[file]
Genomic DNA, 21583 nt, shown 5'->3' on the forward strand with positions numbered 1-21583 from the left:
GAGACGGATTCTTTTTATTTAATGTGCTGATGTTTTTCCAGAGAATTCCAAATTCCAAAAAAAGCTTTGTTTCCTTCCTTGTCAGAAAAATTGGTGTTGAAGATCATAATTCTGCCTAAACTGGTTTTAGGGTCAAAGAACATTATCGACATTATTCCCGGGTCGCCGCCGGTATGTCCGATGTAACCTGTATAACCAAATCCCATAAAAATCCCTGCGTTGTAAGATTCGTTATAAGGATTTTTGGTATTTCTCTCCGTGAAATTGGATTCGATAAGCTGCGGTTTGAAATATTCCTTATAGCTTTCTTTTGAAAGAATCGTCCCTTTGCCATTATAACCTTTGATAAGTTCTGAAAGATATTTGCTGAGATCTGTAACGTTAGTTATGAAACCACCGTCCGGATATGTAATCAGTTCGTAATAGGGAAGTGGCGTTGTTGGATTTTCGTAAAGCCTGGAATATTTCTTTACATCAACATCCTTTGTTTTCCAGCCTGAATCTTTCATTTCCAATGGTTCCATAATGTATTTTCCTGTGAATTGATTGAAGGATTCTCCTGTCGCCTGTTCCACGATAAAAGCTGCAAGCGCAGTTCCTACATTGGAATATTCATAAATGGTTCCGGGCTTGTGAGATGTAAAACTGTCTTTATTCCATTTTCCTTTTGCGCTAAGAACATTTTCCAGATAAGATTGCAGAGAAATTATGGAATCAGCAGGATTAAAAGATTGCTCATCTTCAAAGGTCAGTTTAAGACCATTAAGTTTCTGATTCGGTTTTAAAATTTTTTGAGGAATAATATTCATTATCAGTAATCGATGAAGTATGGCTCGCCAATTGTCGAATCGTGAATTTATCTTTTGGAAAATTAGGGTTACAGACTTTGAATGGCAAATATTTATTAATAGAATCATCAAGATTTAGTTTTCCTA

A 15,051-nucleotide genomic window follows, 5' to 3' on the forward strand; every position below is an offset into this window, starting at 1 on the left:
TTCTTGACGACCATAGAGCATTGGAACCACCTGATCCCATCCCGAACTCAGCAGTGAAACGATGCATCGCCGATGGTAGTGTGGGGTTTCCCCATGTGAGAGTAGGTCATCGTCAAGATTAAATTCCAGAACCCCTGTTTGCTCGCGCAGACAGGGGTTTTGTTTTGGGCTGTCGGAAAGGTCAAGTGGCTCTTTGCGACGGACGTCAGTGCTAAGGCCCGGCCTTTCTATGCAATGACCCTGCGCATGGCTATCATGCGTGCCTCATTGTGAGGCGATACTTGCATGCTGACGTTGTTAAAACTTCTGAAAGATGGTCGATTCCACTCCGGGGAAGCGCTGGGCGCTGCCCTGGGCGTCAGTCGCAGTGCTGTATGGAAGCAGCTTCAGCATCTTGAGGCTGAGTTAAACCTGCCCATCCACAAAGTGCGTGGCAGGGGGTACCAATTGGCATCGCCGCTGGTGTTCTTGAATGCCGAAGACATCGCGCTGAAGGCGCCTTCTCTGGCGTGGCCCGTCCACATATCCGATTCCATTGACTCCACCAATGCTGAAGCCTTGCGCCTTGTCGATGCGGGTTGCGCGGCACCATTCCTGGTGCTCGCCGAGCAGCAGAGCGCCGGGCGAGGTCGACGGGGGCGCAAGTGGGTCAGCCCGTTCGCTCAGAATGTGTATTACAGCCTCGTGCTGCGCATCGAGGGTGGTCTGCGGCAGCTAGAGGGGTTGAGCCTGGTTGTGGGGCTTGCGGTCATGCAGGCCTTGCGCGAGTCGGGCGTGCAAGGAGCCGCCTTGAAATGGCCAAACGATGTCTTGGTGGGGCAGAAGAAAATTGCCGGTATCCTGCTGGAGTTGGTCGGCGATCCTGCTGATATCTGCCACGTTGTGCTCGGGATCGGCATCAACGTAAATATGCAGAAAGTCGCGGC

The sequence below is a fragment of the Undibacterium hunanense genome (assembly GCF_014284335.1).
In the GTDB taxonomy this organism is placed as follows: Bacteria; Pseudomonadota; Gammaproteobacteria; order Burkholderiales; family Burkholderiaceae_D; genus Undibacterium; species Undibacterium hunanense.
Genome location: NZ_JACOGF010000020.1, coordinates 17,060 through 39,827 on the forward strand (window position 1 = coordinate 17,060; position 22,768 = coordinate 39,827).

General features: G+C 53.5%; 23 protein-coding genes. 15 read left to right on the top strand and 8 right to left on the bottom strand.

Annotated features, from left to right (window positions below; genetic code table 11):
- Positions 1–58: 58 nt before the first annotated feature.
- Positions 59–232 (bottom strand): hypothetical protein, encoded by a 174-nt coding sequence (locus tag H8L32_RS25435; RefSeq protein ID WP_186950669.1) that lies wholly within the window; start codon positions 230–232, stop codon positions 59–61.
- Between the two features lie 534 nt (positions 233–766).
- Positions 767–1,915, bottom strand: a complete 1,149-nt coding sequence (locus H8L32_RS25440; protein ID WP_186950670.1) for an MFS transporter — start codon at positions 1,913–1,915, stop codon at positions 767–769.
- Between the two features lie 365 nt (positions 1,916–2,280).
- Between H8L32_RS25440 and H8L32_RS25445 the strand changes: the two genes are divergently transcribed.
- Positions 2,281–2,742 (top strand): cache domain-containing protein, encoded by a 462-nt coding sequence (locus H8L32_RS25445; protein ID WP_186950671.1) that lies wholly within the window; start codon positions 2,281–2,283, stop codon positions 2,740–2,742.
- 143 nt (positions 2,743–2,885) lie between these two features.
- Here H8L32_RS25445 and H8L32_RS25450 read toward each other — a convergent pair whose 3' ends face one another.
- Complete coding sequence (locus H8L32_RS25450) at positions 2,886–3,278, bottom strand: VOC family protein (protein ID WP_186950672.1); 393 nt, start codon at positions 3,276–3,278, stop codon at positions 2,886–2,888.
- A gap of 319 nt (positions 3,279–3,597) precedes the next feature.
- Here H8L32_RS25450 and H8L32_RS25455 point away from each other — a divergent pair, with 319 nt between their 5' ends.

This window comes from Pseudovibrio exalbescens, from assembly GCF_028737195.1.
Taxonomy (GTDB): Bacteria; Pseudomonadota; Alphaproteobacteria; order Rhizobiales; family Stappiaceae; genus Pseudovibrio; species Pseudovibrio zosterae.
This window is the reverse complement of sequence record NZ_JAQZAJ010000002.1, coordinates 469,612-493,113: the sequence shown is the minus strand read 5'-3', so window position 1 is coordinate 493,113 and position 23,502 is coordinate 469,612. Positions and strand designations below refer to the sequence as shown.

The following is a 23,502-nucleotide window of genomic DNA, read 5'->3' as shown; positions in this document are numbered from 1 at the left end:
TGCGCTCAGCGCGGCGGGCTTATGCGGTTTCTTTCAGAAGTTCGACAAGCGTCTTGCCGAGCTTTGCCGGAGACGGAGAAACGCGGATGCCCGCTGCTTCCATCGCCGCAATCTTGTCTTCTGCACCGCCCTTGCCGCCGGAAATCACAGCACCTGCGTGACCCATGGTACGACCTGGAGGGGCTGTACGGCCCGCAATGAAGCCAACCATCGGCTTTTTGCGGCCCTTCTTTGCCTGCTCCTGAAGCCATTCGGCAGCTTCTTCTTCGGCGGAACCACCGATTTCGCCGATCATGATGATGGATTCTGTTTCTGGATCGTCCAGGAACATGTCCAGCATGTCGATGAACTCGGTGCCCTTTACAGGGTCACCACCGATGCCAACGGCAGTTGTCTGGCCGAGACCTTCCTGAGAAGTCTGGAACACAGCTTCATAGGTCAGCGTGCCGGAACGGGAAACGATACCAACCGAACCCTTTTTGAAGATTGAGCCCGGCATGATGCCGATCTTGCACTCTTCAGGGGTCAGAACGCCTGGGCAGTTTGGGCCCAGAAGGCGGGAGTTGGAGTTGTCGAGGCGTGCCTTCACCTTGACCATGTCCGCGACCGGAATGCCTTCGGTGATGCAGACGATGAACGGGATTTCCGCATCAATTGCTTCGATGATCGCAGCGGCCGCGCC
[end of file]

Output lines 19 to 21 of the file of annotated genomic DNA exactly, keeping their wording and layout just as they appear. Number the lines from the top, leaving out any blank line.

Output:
- Complete coding sequence (locus H8L32_RS25450) at positions 2,886–3,278, bottom strand: VOC family protein (protein ID WP_186950672.1); 393 nt, start codon at positions 3,276–3,278, stop codon at positions 2,886–2,888.
- A gap of 319 nt (positions 3,279–3,597) precedes the next feature.
- Here H8L32_RS25450 and H8L32_RS25455 point away from each other — a divergent pair, with 319 nt between their 5' ends.